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Introduction Early Encounters with Gurdjieff Life, Work, Projects Inventors of Gurdjieff - in pursuit of biographical truth The Making of All and Everything - 1924 to 1950 The Uncourteous Knights of The Canterbury Tales The Oragean Version My Dear Father Gurdjieff Shadows of Heaven - Gurdjieff and Toomer Gurdjieff and Orage - Brothers in Elysium Gurdjieff’s Invention of America The Philosophy of G.I. Gurdjieff G.I. Gurdjieff - A New Life Gurdjieff in the Public Eye Real Worlds of G.I. Gurdjieff Chaucer’s Chain of Love Gurdjieff’s Worlds of Words Gurdjieff's Worlds of Words

The Oragean Version

(Not yet published)

I spent the earliest days of my life with A. R. Orage and his family in Hampstead. I was born in Hampstead Heath on Buckland Crescent, up the hill from Swiss Cottage in a house that Orage had found for my mother. Orage and his wife Jessie and son Dick sailed for New York City the day I was born, 31 December 1930. For reasons never explained to us, my mother sent my sister Eve to live with Stanley and Rosemary Nott and me to live with the Orages in England while she was occupied in Paris. We did not live with them permanently, but for long stretches of time that included holidays. When Orage died on 6 November 1934, I was in Paris with my sister and mother. I have few memories of the times I was with the Orages. The most vivid memory I have of him was his lifting me onto his shoulders so I might have a good view of the Changing of the guard at Buckingham Palace.

In the later course of my life reading Orage’s works and listening to the interminable stories about him by his good friends that lived near us in Connecticut in the 1940s and early fifties I realized that my infantile perch from his shoulders figured his voluntary task to improve the emotional, intellectual and spiritual lot of others. Orage lifted many people to view themselves and the world about them from a better position than they had had before knowing him. Daly King was one member of Orage’s New York group that saw far from his perch. Like many members of New York City groups, King was a personal friend of Orage. Many people loved Orage, and he replied warmly to their affection and attention.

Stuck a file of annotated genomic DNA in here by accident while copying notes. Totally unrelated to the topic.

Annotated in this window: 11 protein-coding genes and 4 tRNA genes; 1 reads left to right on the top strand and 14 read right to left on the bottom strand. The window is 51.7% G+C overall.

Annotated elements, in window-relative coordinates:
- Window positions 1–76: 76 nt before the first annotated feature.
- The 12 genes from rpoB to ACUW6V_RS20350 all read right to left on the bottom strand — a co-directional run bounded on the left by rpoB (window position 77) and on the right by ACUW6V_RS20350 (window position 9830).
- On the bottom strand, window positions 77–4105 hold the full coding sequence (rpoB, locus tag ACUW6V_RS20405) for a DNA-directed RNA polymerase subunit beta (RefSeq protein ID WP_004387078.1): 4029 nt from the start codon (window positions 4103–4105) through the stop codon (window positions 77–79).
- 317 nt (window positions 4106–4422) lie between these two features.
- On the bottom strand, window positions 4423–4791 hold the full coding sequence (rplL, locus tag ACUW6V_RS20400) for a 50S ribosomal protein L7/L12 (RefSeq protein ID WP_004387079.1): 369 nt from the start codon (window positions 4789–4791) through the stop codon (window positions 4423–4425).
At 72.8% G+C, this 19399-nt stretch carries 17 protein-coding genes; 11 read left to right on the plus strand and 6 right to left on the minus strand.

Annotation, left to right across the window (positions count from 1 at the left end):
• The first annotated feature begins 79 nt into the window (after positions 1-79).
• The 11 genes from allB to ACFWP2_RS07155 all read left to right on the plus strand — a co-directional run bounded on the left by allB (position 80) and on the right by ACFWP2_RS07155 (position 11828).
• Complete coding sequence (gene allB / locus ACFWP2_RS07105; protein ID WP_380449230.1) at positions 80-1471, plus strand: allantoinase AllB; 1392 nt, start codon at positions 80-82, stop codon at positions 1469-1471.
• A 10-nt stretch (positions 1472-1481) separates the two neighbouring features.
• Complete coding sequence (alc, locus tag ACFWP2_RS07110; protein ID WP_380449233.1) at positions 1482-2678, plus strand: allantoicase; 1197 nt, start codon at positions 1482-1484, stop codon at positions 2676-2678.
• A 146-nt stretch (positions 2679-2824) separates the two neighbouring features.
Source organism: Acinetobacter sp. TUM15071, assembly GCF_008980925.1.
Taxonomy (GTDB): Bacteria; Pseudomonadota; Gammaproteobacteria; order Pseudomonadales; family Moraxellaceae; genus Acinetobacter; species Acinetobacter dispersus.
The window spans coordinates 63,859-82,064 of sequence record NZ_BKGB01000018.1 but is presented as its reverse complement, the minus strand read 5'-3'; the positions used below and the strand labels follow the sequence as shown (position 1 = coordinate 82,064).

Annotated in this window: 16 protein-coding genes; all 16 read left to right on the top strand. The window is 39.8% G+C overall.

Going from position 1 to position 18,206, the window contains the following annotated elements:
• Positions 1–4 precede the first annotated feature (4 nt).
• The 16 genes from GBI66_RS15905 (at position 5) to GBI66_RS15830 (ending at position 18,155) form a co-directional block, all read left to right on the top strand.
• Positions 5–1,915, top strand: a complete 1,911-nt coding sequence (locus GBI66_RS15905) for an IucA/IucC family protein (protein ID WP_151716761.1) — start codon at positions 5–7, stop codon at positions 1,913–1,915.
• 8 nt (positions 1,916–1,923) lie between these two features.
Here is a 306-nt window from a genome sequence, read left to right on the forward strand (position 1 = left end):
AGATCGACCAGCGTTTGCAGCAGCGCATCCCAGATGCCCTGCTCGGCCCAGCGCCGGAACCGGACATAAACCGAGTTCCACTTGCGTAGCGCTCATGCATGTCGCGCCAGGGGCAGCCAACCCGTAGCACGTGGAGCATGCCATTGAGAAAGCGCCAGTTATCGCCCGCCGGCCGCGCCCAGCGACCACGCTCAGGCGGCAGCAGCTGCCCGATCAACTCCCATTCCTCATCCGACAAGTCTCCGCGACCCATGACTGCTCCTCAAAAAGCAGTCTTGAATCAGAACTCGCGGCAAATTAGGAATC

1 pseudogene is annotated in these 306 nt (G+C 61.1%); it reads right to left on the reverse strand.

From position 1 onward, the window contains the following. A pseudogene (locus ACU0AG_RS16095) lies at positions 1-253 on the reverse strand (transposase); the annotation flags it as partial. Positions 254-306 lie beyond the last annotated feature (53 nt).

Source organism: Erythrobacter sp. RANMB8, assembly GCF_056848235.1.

My mother was a follower of Orage’s and I knew many of them in the early 1940s. I met Daly King for the first time during the war when Daly was working for a doctorate from Yale. He and his wife Mildred drove down the twenty miles from New Haven to Westport often to visit Sherman and Ilse Manchester who lived near me, and I profited from listening to their stories of Orage and Gurdjieff. One evening, Daly presented my mother with copy number 13 of The Oragean Version, his synthesis of Orage’s teaching in which he had participated in over the years of Orage’s stay in New York from 1924 to 1931.